Rana Kumbha,s Palace



Rana Kumbha's Palace is one of the most intriguing places to see in Chittaurgarh. The Rana Kumbha's Palace is situated within the premises of the Chittaurgarh Fort. The magnificent palace is of historical importance to the people of the city.

The old Rana Kumbha's Palace in Chittaurgarh Fort is believed to possess underground cellars. Popular legend has it that the beautiful Rani Padmini committed Jauhar along with the other women of the palace in these cellars. Jauhar was an age-old process of self-immolation in fire committed by the women of the Rajput dynasty. Rani Padmini committed Jauhar to protect herself from Alauddin Khilji who desired to possess her.

Rana Kumbha's Palace at Chittaurgarh stands in all its grandiosity as a symbol of faith and honor of the ancient Rajput dynasties that ruled the city.



Last Updated on 9/13/2011






     


     

Which state is the largest producer of uranium in India? The state of Andhra Pradesh is the largest producer of uranium in India. Tummalapalle village located in the Kadapa district of Andhra Pradesh is considered as one of… Read More...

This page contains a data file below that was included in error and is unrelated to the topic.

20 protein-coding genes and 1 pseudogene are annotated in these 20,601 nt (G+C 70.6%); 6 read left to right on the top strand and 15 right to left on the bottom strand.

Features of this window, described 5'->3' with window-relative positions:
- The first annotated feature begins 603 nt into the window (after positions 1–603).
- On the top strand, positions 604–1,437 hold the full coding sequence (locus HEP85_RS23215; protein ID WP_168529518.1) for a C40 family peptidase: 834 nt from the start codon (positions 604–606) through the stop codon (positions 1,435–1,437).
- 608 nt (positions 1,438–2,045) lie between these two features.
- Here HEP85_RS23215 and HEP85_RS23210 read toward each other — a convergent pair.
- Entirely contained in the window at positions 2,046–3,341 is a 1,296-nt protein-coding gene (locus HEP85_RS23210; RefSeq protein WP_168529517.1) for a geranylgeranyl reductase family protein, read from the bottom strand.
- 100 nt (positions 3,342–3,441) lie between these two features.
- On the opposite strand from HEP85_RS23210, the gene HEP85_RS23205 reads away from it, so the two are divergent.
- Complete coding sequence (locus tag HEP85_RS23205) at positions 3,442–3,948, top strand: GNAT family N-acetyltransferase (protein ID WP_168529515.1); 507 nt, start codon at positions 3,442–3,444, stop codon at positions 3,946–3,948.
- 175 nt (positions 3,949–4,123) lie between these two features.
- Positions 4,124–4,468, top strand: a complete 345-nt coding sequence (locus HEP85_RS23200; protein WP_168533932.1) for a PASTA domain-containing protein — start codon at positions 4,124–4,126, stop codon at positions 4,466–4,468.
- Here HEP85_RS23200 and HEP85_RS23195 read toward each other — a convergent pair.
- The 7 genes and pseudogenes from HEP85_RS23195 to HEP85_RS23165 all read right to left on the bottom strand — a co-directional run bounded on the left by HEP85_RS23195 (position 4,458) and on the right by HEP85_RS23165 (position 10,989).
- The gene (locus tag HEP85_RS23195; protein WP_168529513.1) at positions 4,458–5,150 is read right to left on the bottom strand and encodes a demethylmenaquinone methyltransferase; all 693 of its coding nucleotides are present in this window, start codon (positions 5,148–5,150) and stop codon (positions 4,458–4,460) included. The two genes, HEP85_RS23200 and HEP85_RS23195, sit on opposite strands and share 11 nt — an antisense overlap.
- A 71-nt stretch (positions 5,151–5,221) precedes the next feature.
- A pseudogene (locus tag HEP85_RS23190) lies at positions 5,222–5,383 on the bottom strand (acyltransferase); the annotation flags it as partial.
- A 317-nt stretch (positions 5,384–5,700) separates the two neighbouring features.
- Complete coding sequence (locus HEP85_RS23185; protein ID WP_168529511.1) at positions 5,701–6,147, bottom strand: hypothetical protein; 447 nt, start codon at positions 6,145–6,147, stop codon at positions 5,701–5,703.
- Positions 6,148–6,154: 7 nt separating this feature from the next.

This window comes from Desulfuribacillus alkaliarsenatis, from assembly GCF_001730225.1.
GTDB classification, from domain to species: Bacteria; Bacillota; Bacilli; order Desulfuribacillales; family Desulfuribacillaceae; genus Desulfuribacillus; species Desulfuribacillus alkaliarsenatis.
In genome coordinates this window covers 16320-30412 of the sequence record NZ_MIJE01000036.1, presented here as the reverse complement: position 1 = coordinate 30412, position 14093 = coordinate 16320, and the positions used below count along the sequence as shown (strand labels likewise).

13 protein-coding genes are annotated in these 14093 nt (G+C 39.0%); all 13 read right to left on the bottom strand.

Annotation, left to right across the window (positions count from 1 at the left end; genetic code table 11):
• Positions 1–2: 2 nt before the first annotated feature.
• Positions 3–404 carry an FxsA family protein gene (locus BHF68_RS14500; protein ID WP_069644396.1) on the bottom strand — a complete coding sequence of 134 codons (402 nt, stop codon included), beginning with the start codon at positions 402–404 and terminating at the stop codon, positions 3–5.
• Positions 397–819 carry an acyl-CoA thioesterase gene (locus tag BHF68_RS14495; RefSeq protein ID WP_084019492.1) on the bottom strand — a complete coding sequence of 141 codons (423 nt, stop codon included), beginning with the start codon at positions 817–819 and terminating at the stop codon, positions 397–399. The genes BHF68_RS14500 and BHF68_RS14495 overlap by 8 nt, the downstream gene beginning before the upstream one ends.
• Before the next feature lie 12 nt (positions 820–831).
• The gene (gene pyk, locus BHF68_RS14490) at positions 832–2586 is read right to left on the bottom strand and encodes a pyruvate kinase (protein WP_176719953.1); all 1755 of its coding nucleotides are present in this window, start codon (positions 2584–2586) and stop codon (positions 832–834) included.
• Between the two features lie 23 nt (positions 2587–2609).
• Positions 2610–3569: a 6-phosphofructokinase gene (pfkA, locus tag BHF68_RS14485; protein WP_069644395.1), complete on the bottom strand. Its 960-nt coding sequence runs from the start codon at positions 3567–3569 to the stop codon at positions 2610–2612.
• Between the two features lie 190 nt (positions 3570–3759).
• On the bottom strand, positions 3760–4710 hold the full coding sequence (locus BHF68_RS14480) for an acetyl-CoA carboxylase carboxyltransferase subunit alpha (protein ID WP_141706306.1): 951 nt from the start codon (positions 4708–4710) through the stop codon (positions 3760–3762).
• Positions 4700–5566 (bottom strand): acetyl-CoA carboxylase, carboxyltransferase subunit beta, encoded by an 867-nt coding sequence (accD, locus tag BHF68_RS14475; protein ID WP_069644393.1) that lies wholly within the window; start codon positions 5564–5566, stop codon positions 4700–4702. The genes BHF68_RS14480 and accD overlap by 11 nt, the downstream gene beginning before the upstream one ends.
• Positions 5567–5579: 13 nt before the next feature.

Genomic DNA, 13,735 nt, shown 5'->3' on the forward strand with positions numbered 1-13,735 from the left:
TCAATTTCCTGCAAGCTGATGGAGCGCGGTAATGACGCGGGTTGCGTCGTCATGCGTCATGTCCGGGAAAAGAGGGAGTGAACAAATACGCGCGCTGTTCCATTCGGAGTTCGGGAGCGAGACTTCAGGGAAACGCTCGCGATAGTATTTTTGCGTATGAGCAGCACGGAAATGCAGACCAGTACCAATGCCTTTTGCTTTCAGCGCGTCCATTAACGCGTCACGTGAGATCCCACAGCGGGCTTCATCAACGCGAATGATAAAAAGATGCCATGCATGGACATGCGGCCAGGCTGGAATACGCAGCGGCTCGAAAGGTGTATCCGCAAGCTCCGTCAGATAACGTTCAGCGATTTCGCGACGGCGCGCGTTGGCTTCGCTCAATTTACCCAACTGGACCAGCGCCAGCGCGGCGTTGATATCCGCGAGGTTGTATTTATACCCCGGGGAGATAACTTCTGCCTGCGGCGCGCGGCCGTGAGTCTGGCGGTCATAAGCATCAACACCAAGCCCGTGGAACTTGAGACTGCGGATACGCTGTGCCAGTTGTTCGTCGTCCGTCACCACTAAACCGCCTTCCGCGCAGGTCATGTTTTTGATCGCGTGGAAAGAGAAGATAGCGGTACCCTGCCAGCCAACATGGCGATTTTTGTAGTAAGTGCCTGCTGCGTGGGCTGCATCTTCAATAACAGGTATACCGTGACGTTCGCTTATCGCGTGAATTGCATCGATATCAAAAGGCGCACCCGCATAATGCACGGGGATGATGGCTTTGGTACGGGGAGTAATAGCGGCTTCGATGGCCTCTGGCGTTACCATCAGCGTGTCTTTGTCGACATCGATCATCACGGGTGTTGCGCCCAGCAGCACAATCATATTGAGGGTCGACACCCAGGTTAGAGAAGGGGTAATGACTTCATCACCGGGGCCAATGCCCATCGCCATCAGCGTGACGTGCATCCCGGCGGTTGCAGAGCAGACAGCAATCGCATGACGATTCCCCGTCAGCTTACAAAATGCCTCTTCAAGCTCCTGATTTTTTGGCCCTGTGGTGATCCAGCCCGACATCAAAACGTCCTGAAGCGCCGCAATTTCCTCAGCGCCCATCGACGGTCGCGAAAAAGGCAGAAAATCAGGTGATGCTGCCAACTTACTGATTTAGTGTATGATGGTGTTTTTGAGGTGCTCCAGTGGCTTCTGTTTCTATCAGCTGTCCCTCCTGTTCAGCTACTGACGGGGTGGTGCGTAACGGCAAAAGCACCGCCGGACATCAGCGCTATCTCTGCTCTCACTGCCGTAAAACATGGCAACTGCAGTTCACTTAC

Which Indian state produces the maximum wind power? The production of power from wind energy has considerably increased in the recent years. Very recently in June this year, India became the fourth largest country with 34.293 gigawatt of… Read More...
Which Indian state is the largest producer of diamonds? Madhya Pradesh is the only state with a diamond mine in the country as well as in Asia. During the year 2017-18, Madhya Pradesh has produced 28,424 carats of diamonds (up to December… Read More...


EU GDPR Update:
MapsofIndia has updated its Terms and Privacy Policy to give Users more transparency into the data this Website collects, how it is processed and the controls Users have on their personal data. Users are requested to review the revised Privacy Policy before using the website services, as any further use of the website will be considered as User's consent to MapsofIndia Privacy Policy and Terms.
We follow editorialcalls.org for border and boundary demarcations